Mercedes were trying to clear Fernando Alonso by extending Valtteri Bottas’ opening stint in Qatar, but it ultimately backfired.
Looking to go long on the medium compound tyres, Bottas became one of four drivers to get struck by a tyre blowout, sending him for a trip into the gravel as part of a slow and painful recovery to the pits.
The damage caused by the puncture resulted in Mercedes later deciding to call Bottas back to the garage to retire.
It was a race weekend when the Pirelli tyres were on the brink of what they could cope with, Bottas of course being an example of sending them over it, but Mercedes saw stretching out that stint as their best chance of denying Alonso a spot on the podium.
Asked during Mercedes’ Qatar GP debrief why Bottas was left out so long, Andrew Shovlin, the team’s trackside engineering director, said: “Well, specifically we were trying to clear Alonso. He was on relatively fresh hard tyres in our pit window.
“Valtteri was faster, he was finding a few tenths a lap and if we had stayed out another three or four laps, we would have been able to build that window to Alonso, pit Valtteri for fresh hard tyres and drop out in front. That was the plan.
“As you saw, we had that puncture. The timing of that was really unfortunate. Valtteri felt it at around the same time we were seeing it on the data, and it was too late for him to get into the pit lane.
“So he had the whole lap to do and when you lose the pressure in one tyre, effectively you’ve a three-wheeled car, it’s got no grip in the right-handers and ultimately the in-lap was very costly from a race time point of view.
“But not only did it cost us race time, it also cost us performance and that’s because when you haven’t got the wheel holding the car up, the wing is dragging on the road, getting damaged, the floor as well and a lot of the aero furniture around there is getting damaged just from its contact with the road.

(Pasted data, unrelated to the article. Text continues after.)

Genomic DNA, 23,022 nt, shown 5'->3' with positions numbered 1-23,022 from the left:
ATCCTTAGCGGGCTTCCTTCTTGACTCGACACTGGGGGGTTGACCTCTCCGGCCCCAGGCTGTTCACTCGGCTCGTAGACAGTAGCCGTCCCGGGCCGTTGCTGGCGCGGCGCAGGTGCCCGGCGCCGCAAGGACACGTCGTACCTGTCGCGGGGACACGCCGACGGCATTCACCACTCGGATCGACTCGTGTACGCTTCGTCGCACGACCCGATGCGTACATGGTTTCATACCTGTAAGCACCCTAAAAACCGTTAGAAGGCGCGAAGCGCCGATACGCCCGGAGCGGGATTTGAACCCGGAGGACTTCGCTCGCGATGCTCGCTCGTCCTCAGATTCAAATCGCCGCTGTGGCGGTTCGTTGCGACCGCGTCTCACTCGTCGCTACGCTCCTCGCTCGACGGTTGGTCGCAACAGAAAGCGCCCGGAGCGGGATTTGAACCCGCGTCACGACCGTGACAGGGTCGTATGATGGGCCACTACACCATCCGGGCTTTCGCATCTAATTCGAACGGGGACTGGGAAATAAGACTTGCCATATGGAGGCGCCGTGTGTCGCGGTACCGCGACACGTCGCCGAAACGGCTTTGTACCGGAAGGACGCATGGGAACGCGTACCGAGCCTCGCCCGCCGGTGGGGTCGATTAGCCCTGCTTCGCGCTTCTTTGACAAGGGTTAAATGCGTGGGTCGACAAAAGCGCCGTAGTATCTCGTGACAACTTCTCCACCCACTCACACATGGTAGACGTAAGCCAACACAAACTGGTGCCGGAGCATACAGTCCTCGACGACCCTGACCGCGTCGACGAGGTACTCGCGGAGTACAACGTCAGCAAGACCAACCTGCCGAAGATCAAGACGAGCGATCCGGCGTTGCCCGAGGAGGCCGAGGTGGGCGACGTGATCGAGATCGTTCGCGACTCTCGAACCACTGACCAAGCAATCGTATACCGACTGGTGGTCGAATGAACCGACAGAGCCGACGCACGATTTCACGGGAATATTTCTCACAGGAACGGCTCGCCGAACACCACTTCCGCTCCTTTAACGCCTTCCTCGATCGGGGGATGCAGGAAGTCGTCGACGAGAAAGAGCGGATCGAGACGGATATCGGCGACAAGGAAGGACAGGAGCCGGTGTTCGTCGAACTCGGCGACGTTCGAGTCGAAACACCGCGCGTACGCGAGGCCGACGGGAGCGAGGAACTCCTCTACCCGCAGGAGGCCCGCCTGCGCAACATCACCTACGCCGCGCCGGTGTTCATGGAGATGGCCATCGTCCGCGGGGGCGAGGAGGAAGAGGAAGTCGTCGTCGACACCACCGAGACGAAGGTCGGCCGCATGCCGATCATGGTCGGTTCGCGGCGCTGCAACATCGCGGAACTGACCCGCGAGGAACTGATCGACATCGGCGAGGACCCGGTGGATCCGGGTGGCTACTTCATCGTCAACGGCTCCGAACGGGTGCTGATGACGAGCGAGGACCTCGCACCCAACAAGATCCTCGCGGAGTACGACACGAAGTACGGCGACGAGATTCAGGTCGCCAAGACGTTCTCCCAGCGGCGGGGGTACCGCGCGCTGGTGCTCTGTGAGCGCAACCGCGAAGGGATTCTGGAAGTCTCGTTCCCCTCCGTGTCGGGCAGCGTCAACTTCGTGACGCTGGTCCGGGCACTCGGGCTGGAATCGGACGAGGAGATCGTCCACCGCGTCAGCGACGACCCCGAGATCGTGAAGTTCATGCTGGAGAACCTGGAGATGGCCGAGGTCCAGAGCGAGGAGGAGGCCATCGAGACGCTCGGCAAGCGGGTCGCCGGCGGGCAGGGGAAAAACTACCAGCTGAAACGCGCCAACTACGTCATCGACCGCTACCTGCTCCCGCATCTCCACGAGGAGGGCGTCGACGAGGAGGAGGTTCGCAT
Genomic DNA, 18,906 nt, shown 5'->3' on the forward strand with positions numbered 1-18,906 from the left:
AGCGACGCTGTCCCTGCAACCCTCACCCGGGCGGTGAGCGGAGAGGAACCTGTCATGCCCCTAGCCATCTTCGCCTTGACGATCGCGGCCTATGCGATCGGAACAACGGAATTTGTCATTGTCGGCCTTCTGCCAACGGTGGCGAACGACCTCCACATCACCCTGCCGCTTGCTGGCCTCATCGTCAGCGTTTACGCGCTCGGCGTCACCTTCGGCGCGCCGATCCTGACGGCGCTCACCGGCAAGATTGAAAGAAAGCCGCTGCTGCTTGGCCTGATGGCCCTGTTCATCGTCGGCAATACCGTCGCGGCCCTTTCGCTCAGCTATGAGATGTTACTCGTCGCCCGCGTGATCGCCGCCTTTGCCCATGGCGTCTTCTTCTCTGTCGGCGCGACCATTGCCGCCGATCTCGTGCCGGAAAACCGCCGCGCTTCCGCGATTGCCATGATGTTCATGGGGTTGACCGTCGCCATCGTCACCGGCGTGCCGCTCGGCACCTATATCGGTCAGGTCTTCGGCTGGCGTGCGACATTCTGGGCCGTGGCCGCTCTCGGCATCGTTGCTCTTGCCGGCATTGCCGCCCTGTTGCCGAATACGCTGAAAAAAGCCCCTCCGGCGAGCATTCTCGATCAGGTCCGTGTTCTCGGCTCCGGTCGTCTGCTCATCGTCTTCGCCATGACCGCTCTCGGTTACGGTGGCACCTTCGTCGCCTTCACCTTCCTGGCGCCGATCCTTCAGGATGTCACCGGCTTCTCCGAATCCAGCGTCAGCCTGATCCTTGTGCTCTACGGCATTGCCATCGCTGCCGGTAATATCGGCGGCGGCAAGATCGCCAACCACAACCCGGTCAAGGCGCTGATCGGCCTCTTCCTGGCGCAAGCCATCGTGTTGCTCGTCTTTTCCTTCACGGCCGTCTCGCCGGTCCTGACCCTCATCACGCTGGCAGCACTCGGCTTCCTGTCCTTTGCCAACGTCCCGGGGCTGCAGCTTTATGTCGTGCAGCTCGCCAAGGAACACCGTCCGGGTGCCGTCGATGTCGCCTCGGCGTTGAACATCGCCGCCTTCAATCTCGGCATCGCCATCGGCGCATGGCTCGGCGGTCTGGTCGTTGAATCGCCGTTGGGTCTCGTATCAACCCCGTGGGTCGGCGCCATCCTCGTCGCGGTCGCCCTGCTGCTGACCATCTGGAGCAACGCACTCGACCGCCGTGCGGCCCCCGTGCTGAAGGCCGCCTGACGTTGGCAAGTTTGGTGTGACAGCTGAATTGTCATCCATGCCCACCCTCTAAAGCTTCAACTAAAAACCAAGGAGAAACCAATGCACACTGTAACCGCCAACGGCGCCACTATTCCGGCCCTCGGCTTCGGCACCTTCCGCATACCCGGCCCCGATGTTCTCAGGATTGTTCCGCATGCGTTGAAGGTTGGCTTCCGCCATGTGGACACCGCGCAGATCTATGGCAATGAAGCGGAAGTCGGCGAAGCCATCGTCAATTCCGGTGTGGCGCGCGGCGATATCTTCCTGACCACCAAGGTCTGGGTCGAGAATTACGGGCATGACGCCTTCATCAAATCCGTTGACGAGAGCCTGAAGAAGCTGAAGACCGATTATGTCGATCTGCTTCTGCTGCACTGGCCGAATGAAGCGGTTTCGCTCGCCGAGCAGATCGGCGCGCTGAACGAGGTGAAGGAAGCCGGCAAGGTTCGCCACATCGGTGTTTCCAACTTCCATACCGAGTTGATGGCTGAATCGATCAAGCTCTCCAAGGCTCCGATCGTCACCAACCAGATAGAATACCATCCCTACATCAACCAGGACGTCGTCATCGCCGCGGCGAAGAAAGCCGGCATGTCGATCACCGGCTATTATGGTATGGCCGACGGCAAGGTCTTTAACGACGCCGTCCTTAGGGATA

“So ultimately, we had quite a big performance hit from that. When we got out, we could start to establish that in the data. Over the course of the next few laps, we were understanding how much performance we’d lost. We were also getting a view of the race picture and it was becoming evident we wouldn’t get Valtteri back into the points.
“The damage was too much for him to be able to challenge anyone, so that was why we decided to retire the car.”
Before the puncture, Bottas had been on the ascent, pushed on over the radio by team boss Toto Wolff, having dropped from P6 to P11 after a poor start.
But as for the reasons behind that terrible opening few corners for the Finn, Shovlin put that down to a lack of tyre temperature and more so due to starting on the dirty side of the grid.
“First and foremost, that dirty side of the grid didn’t have anything running on it the whole weekend, there were no support races and Valtteri wasn’t alone in starting on that side and losing positions as a result,” Shovlin explained.
“A lesser problem was the tyres weren’t quite up to temperature, that cost him a bit of grip off the line, it also cost him a bit of grip in the opening corners. So it gave us a bit of a challenge.
“At the end of that first lap Valtteri had dropped down to P11, but from there he actually mounted a really good recovery drive and our simulations were showing he would finish P3 or P4, but looking like a really solid drive when unfortunately we had that puncture that took him out of contention.”
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